cd38 is a multifunctional ectoenzyme that catalyzes the conversion of β-nicotinamide adenine dinucleotide to cyclic ADP-ribose (cADPR) and ADP-ribose (16). Both CD38 and its product cADPR are present in airway smooth muscle (ASM) cells and other mammalian cell types (8, 26, 32, 39). Together with inositol 1,4,5-trisphosphate, cADPR is an important mediator of intracellular calcium ([Ca2+]i) release in smooth muscle cells including that of the airways (7, 20, 31). The dynamics of [Ca2+]i responses to stimuli are central in the regulation of ASM contraction, bronchomotor tone, and airway caliber (33). cADPR induces Ca2+ release from the sarcoplasmic reticulum through activation of ryanodine receptor channels in ASM cells (31). The [Ca2+]i responses of human ASM cells exposed to acetylcholine, thrombin, and bradykinin are reduced by the competitive cADPR antagonist 8-bromo-cADPR in a magnitude that correlates positively with the level of CD38 expression (6).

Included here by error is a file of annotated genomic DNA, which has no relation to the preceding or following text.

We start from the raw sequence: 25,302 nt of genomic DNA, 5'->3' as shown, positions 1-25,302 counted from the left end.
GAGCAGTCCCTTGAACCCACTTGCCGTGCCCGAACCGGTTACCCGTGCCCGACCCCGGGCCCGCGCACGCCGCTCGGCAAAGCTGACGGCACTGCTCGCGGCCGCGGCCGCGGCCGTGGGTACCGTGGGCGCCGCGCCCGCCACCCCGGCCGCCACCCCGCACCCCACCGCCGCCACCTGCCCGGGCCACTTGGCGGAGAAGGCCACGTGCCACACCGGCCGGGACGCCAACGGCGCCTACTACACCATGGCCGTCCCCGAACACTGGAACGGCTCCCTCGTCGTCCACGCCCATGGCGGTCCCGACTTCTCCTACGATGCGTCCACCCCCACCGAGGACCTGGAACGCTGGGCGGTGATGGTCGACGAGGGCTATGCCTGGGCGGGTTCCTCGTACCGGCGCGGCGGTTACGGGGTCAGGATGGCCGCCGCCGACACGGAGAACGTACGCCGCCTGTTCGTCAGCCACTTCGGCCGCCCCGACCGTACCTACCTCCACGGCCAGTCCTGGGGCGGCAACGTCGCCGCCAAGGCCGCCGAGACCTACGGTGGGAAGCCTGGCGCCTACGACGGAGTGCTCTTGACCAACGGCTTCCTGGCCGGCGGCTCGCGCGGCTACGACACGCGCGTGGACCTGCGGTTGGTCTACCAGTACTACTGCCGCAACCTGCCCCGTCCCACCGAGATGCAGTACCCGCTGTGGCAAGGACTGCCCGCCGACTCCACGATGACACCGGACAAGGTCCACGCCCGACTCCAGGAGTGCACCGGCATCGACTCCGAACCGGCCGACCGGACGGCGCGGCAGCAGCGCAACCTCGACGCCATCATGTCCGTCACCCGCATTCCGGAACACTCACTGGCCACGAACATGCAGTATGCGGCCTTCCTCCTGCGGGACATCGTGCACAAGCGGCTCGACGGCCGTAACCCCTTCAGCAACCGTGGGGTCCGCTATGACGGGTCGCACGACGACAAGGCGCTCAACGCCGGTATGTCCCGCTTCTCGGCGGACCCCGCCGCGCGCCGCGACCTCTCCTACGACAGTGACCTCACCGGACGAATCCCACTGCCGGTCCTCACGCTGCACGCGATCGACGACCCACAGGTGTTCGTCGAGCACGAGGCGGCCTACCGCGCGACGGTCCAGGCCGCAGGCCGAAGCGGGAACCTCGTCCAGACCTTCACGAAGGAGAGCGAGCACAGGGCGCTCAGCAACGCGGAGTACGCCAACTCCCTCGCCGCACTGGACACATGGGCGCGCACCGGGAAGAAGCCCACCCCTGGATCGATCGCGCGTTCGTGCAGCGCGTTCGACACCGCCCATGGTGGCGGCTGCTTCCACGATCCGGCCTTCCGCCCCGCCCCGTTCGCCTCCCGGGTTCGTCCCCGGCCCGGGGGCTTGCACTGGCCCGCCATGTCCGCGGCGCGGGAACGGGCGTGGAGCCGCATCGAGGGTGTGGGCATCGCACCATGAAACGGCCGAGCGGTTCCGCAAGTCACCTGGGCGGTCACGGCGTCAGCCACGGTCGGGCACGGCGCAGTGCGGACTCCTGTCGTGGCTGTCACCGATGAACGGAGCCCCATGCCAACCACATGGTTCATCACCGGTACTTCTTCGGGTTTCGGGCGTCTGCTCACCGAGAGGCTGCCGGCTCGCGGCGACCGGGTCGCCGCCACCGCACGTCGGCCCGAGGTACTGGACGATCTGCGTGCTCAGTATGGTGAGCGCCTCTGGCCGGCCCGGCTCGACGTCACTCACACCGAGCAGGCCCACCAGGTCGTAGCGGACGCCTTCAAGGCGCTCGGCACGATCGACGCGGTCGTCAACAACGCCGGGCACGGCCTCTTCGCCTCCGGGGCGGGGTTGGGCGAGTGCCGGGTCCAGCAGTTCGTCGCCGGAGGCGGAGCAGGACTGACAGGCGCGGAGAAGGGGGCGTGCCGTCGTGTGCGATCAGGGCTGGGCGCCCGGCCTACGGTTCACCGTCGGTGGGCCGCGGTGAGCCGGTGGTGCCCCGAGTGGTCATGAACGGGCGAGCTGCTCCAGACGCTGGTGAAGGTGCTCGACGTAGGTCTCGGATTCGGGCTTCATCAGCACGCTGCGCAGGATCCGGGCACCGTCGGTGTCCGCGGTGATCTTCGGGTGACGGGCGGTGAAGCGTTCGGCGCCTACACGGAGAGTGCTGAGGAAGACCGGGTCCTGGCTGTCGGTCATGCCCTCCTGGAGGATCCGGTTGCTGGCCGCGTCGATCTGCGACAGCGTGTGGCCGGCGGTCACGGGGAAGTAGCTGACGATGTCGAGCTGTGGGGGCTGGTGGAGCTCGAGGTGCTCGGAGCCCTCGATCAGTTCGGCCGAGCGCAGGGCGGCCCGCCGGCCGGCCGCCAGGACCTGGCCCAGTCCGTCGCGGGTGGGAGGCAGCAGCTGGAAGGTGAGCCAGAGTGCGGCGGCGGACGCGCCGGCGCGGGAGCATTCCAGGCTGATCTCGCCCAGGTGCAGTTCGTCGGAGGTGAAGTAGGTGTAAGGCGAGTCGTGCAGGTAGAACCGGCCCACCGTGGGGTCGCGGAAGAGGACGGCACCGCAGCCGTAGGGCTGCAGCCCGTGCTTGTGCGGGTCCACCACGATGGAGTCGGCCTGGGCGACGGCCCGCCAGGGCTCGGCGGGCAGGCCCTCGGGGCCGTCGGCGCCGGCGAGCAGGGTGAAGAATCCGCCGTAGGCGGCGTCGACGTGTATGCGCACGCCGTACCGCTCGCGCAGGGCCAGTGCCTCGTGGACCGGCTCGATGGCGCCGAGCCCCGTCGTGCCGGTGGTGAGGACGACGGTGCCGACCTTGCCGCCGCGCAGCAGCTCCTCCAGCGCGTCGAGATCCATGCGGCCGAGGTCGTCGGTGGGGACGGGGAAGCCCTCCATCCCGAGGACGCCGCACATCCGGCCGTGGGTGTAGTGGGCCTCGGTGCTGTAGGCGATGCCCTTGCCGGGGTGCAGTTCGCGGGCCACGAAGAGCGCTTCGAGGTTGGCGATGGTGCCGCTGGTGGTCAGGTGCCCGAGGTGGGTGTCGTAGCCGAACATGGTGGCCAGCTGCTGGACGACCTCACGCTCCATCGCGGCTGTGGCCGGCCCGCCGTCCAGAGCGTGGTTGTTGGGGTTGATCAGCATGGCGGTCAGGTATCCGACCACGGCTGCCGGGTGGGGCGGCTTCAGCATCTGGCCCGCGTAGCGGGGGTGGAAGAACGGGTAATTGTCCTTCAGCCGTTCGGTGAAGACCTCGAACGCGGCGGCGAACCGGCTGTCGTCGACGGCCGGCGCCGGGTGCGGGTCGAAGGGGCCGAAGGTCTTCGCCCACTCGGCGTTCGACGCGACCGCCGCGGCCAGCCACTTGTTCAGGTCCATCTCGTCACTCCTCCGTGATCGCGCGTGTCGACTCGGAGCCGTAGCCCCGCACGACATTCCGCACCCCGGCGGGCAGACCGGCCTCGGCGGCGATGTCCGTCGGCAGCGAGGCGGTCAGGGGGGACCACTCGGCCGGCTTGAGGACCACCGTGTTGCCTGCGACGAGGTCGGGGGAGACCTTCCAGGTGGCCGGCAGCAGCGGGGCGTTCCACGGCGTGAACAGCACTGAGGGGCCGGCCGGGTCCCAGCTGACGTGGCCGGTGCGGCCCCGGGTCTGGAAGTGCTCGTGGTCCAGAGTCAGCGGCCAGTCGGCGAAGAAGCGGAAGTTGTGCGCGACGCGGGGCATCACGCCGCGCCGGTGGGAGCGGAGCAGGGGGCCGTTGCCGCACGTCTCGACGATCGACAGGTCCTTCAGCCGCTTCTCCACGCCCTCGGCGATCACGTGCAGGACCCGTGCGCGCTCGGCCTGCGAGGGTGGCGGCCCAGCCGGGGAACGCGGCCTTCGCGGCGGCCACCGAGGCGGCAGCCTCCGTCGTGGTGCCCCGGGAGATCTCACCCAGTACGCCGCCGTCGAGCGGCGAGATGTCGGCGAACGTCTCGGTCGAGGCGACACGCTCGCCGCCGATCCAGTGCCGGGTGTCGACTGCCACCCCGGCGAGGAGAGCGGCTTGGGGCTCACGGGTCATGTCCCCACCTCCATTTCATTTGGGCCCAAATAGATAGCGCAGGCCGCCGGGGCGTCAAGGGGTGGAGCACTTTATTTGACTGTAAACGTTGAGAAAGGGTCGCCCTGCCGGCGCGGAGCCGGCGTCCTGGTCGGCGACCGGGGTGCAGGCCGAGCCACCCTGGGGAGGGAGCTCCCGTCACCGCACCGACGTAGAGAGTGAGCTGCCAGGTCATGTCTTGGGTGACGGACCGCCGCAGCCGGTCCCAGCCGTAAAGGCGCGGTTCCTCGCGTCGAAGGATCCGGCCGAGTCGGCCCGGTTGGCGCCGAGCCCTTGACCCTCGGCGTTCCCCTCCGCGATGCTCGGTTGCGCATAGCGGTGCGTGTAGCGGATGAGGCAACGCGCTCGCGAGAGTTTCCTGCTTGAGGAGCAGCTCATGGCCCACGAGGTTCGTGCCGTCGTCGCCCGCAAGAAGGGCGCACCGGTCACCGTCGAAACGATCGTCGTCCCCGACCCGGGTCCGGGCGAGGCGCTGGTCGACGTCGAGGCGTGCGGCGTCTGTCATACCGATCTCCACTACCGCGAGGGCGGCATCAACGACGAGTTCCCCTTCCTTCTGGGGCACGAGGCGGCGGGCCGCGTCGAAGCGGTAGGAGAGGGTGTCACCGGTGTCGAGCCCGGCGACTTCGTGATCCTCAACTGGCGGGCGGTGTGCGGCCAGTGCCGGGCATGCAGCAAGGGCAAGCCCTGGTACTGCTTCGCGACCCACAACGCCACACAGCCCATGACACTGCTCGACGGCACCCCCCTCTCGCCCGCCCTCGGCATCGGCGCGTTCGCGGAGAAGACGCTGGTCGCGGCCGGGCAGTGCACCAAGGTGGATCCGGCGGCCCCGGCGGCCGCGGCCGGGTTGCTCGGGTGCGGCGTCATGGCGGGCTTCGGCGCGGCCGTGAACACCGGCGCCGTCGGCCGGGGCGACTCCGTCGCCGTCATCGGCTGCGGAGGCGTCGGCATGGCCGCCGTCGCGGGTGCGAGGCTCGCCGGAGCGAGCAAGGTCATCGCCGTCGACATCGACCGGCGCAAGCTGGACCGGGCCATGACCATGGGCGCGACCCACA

CD38-deficient (CD38KO) mice have been used to elucidate the role of CD38 in the function of several organs. CD38-generated cADPR plays a critical role in Ca2+-induced insulin secretion (21), osteoclast-mediated bone resorption (35), vasoconstriction (27), myometrium function (9), and immune function (28, 29). Using these mice, we have previously demonstrated that CD38 is the main source of cADPR in the lungs. We have also shown that CD38KO airway myocytes have reduced [Ca2+]i responses to contractile agonists and that methacholine-induced increases in airway resistance are lower in CD38KO mice compared with wild-type (WT) controls (8). These studies demonstrated that the CD38/cADPR signaling has an important role in [Ca2+]i homeostasis in ASM cells with clear implications to normal airway function.